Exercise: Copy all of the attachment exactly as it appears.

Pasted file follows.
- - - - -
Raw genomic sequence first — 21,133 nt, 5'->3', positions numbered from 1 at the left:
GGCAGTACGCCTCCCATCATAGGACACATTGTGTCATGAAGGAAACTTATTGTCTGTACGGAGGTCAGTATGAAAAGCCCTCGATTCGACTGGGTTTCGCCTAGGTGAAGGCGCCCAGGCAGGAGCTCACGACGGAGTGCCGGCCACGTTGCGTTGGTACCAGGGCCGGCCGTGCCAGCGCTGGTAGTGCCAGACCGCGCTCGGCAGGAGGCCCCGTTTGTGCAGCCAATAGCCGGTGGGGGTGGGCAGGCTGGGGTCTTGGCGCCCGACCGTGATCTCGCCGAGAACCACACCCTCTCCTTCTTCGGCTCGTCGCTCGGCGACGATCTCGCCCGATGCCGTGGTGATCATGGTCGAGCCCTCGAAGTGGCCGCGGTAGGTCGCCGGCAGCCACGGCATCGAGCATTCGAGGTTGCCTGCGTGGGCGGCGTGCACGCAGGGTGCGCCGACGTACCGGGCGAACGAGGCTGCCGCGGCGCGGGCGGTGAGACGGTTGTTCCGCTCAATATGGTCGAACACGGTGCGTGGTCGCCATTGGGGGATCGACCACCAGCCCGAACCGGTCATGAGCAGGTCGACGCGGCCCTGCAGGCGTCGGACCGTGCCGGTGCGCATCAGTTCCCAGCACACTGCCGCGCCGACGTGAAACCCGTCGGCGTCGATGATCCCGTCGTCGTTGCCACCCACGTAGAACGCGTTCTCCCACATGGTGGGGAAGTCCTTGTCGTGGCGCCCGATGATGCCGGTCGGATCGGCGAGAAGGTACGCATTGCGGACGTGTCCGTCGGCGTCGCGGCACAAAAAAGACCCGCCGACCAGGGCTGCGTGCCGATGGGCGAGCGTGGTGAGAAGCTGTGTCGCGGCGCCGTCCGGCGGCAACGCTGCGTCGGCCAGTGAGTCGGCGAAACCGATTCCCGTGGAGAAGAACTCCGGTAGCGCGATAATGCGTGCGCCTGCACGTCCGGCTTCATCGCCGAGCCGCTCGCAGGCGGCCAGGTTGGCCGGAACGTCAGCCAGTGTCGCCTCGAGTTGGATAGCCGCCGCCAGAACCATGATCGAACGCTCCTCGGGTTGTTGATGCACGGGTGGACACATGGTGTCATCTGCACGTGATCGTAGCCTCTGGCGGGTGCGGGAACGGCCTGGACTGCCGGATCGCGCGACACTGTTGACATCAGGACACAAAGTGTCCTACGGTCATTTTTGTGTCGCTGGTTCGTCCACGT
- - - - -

Raw genomic sequence first — 21,133 nt, 5'->3', positions numbered from 1 at the left:
GGCAGTACGCCTCCCATCATAGGACACATTGTGTCATGAAGGAAACTTATTGTCTGTACGGAGGTCAGTATGAAAAGCCCTCGATTCGACTGGGTTTCGCCTAGGTGAAGGCGCCCAGGCAGGAGCTCACGACGGAGTGCCGGCCACGTTGCGTTGGTACCAGGGCCGGCCGTGCCAGCGCTGGTAGTGCCAGACCGCGCTCGGCAGGAGGCCCCGTTTGTGCAGCCAATAGCCGGTGGGGGTGGGCAGGCTGGGGTCTTGGCGCCCGACCGTGATCTCGCCGAGAACCACACCCTCTCCTTCTTCGGCTCGTCGCTCGGCGACGATCTCGCCCGATGCCGTGGTGATCATGGTCGAGCCCTCGAAGTGGCCGCGGTAGGTCGCCGGCAGCCACGGCATCGAGCATTCGAGGTTGCCTGCGTGGGCGGCGTGCACGCAGGGTGCGCCGACGTACCGGGCGAACGAGGCTGCCGCGGCGCGGGCGGTGAGACGGTTGTTCCGCTCAATATGGTCGAACACGGTGCGTGGTCGCCATTGGGGGATCGACCACCAGCCCGAACCGGTCATGAGCAGGTCGACGCGGCCCTGCAGGCGTCGGACCGTGCCGGTGCGCATCAGTTCCCAGCACACTGCCGCGCCGACGTGAAACCCGTCGGCGTCGATGATCCCGTCGTCGTTGCCACCCACGTAGAACGCGTTCTCCCACATGGTGGGGAAGTCCTTGTCGTGGCGCCCGATGATGCCGGTCGGATCGGCGAGAAGGTACGCATTGCGGACGTGTCCGTCGGCGTCGCGGCACAAAAAAGACCCGCCGACCAGGGCTGCGTGCCGATGGGCGAGCGTGGTGAGAAGCTGTGTCGCGGCGCCGTCCGGCGGCAACGCTGCGTCGGCCAGTGAGTCGGCGAAACCGATTCCCGTGGAGAAGAACTCCGGTAGCGCGATAATGCGTGCGCCTGCACGTCCGGCTTCATCGCCGAGCCGCTCGCAGGCGGCCAGGTTGGCCGGAACGTCAGCCAGTGTCGCCTCGAGTTGGATAGCCGCCGCCAGAACCATGATCGAACGCTCCTCGGGTTGTTGATGCACGGGTGGACACATGGTGTCATCTGCACGTGATCGTAGCCTCTGGCGGGTGCGGGAACGGCCTGGACTGCCGGATCGCGCGACACTGTTGACATCAGGACACAAAGTGTCCTACGGTCATTTTTGTGTCGCTGGTTCGTCCACGT